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The Central India Agency was a political unit of British India, which covered the northern half of present-day Madhya Pradesh state. The Central India Agency was made up entirely of princely states, which were under native rulers. The agency was bordered by the Central Provinces and Berar to the south; the Chota Nagpur princely states to the east, which were transferred from Bengal to the Central Provinces and Berar in 1905; the United Provinces of Agra and Oudh to the north; Rajputana to the northwest; and Bombay Presidency to the west and southwest. Lalitpur District, part of the United Provinces, split the Central India Agency into eastern and western portions.

Central India Agency in 1909

The Central India Agency was created in 1854, by amalgamating several smaller political units which formerly reported to the Governor-General of India. The agency was overseen by a political agent who oversaw the affairs of the princely states on behalf of the Governor-General. The headquarters of the agent were at Indore.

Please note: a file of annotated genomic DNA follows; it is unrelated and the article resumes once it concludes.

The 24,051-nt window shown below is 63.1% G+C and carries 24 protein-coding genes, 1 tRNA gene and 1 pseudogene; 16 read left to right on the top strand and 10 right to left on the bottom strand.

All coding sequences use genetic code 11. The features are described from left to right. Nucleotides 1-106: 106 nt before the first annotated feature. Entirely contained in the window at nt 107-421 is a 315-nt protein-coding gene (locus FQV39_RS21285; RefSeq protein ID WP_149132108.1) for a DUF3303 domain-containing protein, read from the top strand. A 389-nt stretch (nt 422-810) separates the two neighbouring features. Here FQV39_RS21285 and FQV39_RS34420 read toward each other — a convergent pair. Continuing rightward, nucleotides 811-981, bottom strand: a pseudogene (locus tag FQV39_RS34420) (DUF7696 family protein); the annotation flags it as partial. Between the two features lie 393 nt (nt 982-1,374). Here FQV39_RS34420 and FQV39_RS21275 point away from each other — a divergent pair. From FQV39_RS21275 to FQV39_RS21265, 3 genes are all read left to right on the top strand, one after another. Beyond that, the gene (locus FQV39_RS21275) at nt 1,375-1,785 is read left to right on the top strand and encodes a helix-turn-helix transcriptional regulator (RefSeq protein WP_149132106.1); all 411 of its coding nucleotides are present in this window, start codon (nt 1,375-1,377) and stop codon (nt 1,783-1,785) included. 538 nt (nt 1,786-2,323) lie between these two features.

British hegemony over states of Central India began in 1802, when several states in the Bundelkhand and Bagelkhand regions came under British control at the conclusion of the Treaty of Bassein between the British and the Maratha Peshwa Bajirao II. British control of Bundelkhand expanded at the conclusion of the Second Anglo-Maratha War in 1805. The remaining states, including Gwalior, Indore, Bhopal, and a number of smaller states in the regions of Malwa, Nimar, and Bundelkhand, came under British control with the end of the Third Anglo-Maratha War in 1818. The state of Chanderi was ceded to the British by the Sindhia ruler of Gwalior in 1844, and became part of the United Provinces, as did the state of Jhansi, seized by the British in 1853 under the doctrine of lapse. In 1921 Gwalior Residency was separated from the Central India Agency, and in 1933 the state of Makrai transferred to Central India from the Central Provinces and Berar.